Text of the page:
Ultimately, you want to have regular, open dialogue and avoid being ostracised.
First determine where councillors stand on cycling. Party-political allegiance and personal sympathy will probably influence this. The sympathies of councillors can be gauged from their public pronouncements, by writing to them or attending public meetings or their ‘surgeries’.
Sympathetic councillors: if cultivated, can be very useful in a number of ways, including:
- Inside information
- Representing your case to the council and in committee
- Local party influence
- Influence over officers
Neutral responses: your task is to persuade councillors who have hardly ever given cycling a thought to take it seriously. Some ways of doing this are:
- Personal approach: talk to them - as one campaigner put it: “The secret is getting their ‘ear’, then pouring friendly, constructive ideas into it.” (!)
- Informing them: make sure they subscribe to CTC's monthly online campaigning newsletter, Cycle Campaign News; ask CTC National Office for guidance to pass on to them, when needed
- Referring to the councillor’s party manifesto: your councillor should fulfil promises made by his/her party’s manifesto. An important tactic therefore is to get pro-cycling statements into the local manifesto of all parties in the first place – lobbying for a good few months before a council election is highly recommended (information on election timings should be available from the council’s website – or give them a call).
- Councillors are very busy, so give them clear, concise information – avoid swamping them with pages and pages.
- Establish yourself as a reliable source of information
- If proposing a meeting, set an agenda and take notes (or minutes, if more formal)
- Be aware of a councillor’s reputation before allying yourself too closely with them
- Speak their language, making the case for cycling in terms they understand (economy, best value, air quality)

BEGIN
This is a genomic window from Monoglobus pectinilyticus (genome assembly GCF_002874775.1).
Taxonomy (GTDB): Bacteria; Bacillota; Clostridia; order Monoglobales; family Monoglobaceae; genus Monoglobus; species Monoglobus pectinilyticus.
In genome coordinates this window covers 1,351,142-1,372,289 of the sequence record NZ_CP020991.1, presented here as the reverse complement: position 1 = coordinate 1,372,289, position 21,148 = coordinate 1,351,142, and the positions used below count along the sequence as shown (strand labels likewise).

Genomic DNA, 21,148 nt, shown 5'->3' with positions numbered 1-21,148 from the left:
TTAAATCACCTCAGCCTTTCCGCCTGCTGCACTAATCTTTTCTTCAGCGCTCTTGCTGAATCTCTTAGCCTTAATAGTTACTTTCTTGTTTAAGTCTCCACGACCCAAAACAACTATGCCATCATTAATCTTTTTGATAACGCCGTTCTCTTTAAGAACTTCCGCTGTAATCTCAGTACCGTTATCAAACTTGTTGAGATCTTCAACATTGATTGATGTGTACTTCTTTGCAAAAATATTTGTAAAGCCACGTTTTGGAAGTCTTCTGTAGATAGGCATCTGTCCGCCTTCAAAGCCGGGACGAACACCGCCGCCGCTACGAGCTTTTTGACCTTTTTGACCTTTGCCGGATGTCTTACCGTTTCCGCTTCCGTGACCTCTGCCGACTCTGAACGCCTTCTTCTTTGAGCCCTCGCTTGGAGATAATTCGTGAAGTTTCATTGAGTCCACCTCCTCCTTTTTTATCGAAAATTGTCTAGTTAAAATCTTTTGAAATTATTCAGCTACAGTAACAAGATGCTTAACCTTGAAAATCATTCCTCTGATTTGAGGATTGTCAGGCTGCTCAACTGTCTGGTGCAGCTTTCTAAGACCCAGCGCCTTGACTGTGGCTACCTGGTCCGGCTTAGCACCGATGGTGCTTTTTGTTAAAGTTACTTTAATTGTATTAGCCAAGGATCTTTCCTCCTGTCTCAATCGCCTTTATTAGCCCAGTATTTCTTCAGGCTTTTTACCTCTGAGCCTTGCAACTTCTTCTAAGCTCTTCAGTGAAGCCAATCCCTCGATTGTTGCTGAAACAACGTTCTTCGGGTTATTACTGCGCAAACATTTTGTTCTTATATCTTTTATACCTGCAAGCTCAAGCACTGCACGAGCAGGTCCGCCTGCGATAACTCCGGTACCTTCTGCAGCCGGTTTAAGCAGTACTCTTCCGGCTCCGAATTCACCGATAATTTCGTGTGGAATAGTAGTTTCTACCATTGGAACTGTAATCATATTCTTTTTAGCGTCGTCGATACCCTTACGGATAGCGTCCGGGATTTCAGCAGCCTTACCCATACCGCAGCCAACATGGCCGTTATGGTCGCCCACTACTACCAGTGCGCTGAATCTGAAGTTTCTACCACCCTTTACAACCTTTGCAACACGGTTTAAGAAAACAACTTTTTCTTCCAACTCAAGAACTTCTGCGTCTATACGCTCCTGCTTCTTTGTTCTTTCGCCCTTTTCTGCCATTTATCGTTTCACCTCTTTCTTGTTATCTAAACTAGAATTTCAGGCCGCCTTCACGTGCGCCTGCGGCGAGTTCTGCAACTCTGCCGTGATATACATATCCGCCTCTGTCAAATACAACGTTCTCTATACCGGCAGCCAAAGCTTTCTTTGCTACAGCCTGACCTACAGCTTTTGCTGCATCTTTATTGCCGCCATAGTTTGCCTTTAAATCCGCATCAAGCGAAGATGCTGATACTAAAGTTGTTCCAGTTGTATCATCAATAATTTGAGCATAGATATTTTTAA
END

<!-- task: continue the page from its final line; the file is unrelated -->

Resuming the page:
The make-up of councils varies considerably as does the names and remit of departments that might have an impact on cycling. As a general guide, the officers with whom you are most likely to benefit from contact are those responsible at some level for: transport; highways; cycling; planning; rights of way; road safety; environment etc.
Becoming familiar with the council is the only way of identifying your ‘best bets’. Your council may have an officer dedicated to cycling, or you may discover that the person responsible for cycling has other duties as well. Unlike councillors, the same officer may be in post for years.
- Officers are often snowed under with work, so a good tactic is to offer to do their jobs for them (or at least assist them rigorously) – e.g. put together detailed and sensible proposals that they can implement with little further work necessary.
- Be alert to the possibility that some officers want a quiet life and might be tempted to cite dubious technical or policy objections
- Lack of cycling budget is a frequent problem – so bear this in mind
- Officers sometimes feel caught in the front line between councillors and the public.
- Be aware that councillors go directly to council departments with their demands and don’t undermine or overuse an officer’s authority.
- Again, speak their language (see above)
- Don’t keep kicking a closed door – you will merely damage your relationship with officers. Once you’ve made your point, don’t repeat it ad nauseam
- If dialogue breaks down, analyse why things are not working currently and consider another line of approach.
- Remember that cycling is not just about engineering schemes.
- Policy commitment: work to ensure that your council develops a commitment to ‘think bike’ in transport planning and management - this can help improve conditions at no extra cost
- Consultation: make sure your council consults you regularly whenever something that affects cycling is on the agenda.
- Planning: work to ensure that cycling is explicitly supported and provided for in all local plans, transport and beyond.
- Cycle Forum: try to attend your local Cycle Forum to enable officers and councillors (and sometimes the police or other interested parties) to come together regularly to discuss cycling issues)
- Budget: try to encourage your council to commit money to cycling (not just to engineering schemes, but to ‘smarter choice' measures too – e.g. education, training, maps etc)
- Cycling Strategy: keep tabs on your council’s Cycling Strategy and the targets within in. Help revise and monitor it as necessary.
- Cycle Audit and Review: promote the use of cycle audits on new schemes and cycle reviews on those already in existence.
- Cycle Counts – suggest and assist with proper surveys establishing the true levels of cycling use and, crucially, of demand in the area.
For lobbying both officers and councillors:
- Avoid hostile confrontation at all costs; remember that officers and even councillors can and do make complaints about CTC local campaigners whom they believe to have behaved in a vexatious or unprofessional manner, CTC views and handles complaints against its accredited representatives very seriously indeed.
- Be persistent, well briefed, positive and professional.